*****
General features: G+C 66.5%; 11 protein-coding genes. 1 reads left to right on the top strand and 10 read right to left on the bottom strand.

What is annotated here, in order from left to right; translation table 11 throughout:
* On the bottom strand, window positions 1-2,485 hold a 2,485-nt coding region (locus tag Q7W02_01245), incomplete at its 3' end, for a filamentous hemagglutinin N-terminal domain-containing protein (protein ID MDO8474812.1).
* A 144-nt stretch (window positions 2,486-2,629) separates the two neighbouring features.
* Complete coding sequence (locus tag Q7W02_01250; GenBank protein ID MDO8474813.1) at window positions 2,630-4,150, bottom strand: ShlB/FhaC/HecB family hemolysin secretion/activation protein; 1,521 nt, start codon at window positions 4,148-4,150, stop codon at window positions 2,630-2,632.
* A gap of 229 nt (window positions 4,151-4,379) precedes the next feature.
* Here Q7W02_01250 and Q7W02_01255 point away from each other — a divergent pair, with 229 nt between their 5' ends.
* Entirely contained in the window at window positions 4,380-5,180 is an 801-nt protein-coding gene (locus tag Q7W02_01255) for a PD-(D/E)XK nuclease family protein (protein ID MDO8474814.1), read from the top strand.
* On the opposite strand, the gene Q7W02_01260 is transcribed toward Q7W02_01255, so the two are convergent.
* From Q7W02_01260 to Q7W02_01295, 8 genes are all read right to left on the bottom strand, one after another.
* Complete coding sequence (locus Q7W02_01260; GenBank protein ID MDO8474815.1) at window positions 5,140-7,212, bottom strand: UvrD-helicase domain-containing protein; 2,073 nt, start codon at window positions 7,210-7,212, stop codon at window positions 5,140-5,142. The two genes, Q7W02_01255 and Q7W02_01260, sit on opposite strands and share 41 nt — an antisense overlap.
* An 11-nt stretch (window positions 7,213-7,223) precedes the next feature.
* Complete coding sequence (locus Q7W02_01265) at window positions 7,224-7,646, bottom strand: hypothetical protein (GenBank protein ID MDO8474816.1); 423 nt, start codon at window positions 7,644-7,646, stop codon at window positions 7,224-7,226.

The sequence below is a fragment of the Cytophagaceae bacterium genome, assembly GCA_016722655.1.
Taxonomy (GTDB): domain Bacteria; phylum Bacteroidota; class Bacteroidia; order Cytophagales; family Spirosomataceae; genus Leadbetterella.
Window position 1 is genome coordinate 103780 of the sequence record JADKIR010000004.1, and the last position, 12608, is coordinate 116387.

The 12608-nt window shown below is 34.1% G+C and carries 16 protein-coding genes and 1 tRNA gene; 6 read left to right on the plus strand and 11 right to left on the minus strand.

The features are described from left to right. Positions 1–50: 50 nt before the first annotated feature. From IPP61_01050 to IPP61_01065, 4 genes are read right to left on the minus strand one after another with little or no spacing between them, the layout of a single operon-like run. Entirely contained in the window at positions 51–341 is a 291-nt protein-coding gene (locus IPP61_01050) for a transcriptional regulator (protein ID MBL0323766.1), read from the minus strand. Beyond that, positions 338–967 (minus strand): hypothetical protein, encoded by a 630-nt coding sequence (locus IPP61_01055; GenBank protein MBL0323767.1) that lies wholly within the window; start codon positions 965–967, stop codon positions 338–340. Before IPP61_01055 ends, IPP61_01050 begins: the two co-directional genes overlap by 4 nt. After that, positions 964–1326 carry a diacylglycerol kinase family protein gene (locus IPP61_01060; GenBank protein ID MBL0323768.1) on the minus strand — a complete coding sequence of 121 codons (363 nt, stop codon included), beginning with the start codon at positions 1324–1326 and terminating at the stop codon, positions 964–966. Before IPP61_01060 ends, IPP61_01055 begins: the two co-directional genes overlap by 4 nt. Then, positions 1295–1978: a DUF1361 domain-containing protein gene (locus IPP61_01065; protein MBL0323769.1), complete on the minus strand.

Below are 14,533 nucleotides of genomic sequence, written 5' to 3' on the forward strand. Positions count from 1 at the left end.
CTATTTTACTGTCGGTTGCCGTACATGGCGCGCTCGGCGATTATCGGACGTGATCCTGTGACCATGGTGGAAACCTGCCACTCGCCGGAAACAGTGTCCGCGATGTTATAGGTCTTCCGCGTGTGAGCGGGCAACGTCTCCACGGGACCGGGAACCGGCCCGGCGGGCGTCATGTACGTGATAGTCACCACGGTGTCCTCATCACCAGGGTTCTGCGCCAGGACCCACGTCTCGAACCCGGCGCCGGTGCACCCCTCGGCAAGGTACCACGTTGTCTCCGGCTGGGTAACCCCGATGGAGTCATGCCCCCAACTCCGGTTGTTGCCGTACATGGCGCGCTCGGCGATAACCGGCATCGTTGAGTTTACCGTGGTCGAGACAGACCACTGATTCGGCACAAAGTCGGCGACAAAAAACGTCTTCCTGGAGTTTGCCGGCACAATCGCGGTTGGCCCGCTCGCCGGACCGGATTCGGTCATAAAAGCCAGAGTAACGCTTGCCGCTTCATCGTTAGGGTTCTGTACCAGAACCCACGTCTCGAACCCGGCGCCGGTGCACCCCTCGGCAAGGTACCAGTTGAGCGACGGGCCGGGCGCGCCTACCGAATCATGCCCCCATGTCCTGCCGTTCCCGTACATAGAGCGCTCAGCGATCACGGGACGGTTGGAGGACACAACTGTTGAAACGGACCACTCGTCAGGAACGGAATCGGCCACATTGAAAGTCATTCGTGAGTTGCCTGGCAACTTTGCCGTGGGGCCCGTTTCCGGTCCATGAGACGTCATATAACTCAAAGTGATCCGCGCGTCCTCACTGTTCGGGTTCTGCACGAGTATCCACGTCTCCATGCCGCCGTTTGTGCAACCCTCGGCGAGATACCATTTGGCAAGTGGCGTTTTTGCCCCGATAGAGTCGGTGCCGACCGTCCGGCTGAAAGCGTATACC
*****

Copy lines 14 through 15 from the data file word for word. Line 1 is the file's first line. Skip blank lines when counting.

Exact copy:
The sequence below is a fragment of the Cytophagaceae bacterium genome, assembly GCA_016722655.1.
Taxonomy (GTDB): domain Bacteria; phylum Bacteroidota; class Bacteroidia; order Cytophagales; family Spirosomataceae; genus Leadbetterella.